Friday, July 29, 2016

Rhetoric and Reality

The last few nights of the Democratic National Convention had some stirring images and worthy turns of phrase.  For instance, President Obama raised some valuable points here:
We are not a fragile people, we're not a frightful people. Our power doesn't come from some self-declared savior promising that he alone can restore order as long as we do things his way. We don't look to be ruled.

Our power comes from those immortal declarations first put to paper right here in Philadelphia all those years ago. We hold these truths to be self-evident, that all men are created equal, that we the people can form a more perfect union. That's who we are. That's our birthright, the capacity to shape our own destiny.
And one might be cheered by the displays of optimism and patriotism in Philadelphia.

Commentators on the left and the right suggested that Democrats were trying to appeal to the middle and to disaffected Republicans through the imagery of the Convention.

However, this project of outreach ran into some headwinds when Hillary Clinton came out to speak.  Clinton's speech focused on three things: a broad sketch of an optimistic vision for the United States, personal attacks on Donald Trump, and the vague outline of her policy agenda.  That third component caused those headwinds to climb above 30 knots.  On free speech, immigration, taxes, health-care, abortion, and other issues, Hillary Clinton is running far to the left.  Democrats might like to run as the party of optimism and unity, but the progressive record has all too often been one of paranoia, division, and disappointment.

The narrative of hope, integration, and limited government championed in the rhetoric of the DNC unfortunately runs counter to much of the legacy of the Obama administration and the projected plans of Secretary Clinton.  It's telling that, at the DNC, Democrats did not run on the autocracy of the pen and the phone.  Nor did they spend much time celebrating the president's divisive record on a host of issues.  Instead, they attempted to divorce rhetoric from policy reality and to cast Donald Trump as a totem of all that is reactionary, angry, and pessimistic.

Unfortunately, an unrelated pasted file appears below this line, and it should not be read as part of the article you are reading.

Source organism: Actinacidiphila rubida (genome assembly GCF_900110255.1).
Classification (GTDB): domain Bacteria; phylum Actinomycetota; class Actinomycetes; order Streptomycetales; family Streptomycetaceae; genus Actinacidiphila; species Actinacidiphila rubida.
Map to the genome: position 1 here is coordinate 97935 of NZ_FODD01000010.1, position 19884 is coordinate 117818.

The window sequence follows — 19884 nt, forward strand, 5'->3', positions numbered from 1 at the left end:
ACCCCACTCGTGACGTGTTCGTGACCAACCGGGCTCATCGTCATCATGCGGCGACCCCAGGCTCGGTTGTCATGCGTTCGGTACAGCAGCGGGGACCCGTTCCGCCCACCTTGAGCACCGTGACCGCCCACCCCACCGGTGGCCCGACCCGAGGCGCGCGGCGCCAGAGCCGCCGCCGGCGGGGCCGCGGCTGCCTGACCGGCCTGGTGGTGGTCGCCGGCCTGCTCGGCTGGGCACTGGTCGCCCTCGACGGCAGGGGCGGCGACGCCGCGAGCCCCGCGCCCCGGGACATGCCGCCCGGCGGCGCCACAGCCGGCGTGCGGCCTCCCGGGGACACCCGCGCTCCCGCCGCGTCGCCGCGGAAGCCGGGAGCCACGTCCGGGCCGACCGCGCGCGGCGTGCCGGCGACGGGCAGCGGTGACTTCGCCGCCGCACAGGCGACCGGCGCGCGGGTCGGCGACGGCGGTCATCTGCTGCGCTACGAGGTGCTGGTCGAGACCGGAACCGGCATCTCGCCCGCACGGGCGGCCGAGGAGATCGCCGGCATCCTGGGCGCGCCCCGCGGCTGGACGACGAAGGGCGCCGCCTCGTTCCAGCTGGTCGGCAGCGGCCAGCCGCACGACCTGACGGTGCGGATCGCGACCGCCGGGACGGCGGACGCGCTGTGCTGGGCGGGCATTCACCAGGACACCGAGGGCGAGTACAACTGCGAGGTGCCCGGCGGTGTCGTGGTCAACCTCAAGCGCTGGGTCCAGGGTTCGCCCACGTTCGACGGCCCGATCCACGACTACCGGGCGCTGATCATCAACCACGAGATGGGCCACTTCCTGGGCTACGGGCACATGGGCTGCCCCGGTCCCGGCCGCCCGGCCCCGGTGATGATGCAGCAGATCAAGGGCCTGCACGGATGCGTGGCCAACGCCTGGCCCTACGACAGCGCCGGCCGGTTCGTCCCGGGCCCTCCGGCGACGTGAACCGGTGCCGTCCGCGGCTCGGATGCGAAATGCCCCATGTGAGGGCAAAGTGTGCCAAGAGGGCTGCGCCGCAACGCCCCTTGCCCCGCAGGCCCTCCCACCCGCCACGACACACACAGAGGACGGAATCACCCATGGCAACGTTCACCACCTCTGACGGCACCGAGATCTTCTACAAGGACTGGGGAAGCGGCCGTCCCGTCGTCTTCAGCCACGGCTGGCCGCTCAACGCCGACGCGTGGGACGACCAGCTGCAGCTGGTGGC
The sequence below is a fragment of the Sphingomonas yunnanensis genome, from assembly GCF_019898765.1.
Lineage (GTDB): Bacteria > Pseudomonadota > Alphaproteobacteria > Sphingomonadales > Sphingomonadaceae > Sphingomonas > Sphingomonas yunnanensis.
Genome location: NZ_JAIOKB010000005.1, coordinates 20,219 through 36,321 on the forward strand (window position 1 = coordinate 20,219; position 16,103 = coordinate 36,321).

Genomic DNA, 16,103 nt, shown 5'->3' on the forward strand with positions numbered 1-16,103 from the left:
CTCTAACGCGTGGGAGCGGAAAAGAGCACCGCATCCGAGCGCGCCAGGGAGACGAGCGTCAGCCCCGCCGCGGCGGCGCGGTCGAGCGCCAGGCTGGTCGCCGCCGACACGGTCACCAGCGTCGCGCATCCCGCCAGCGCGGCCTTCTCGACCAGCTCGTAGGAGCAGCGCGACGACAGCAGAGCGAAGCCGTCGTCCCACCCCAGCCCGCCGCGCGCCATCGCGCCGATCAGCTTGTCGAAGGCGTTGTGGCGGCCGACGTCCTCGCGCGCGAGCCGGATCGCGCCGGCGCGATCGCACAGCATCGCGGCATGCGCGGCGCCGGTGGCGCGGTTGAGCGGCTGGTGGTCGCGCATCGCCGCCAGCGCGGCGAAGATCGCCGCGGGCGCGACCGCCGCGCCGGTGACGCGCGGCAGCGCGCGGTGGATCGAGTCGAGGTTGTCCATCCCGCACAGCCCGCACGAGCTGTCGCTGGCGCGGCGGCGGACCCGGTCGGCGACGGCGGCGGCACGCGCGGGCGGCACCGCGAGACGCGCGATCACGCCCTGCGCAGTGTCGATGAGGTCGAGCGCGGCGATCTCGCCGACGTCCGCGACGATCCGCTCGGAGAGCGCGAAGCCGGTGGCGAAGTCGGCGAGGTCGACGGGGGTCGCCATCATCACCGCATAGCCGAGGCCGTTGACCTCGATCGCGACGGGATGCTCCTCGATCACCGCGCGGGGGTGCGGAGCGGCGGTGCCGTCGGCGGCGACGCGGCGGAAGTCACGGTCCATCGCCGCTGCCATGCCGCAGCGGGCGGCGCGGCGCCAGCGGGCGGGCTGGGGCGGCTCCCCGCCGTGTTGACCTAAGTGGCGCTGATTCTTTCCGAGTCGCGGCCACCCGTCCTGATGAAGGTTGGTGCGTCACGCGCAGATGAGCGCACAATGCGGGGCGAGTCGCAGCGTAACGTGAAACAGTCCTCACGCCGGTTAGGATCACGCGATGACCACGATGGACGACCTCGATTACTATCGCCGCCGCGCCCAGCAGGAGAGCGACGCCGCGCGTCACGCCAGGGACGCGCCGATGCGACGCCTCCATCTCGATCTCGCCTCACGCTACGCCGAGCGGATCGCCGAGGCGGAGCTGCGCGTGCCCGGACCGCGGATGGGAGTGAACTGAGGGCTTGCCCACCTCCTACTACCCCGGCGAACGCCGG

In order to counteract this Democratic narrative, Trump's campaign will need more specific and disciplined policy messaging.  With targeted and specific policy discussions, the Trump campaign could puncture the gauzy narratives sketched out by Hillary Clinton.  However, it won't be enough to show how Clinton's policies would hurt the United States; that would only play into the narrative of Trump as too "dark."  It will be imperative for the Trump campaign to explain in depth how Trump's policies can help the United States.  By pivoting to policy specifics, the Trump campaign can seize the standard of optimistic change.

No comments:

Post a Comment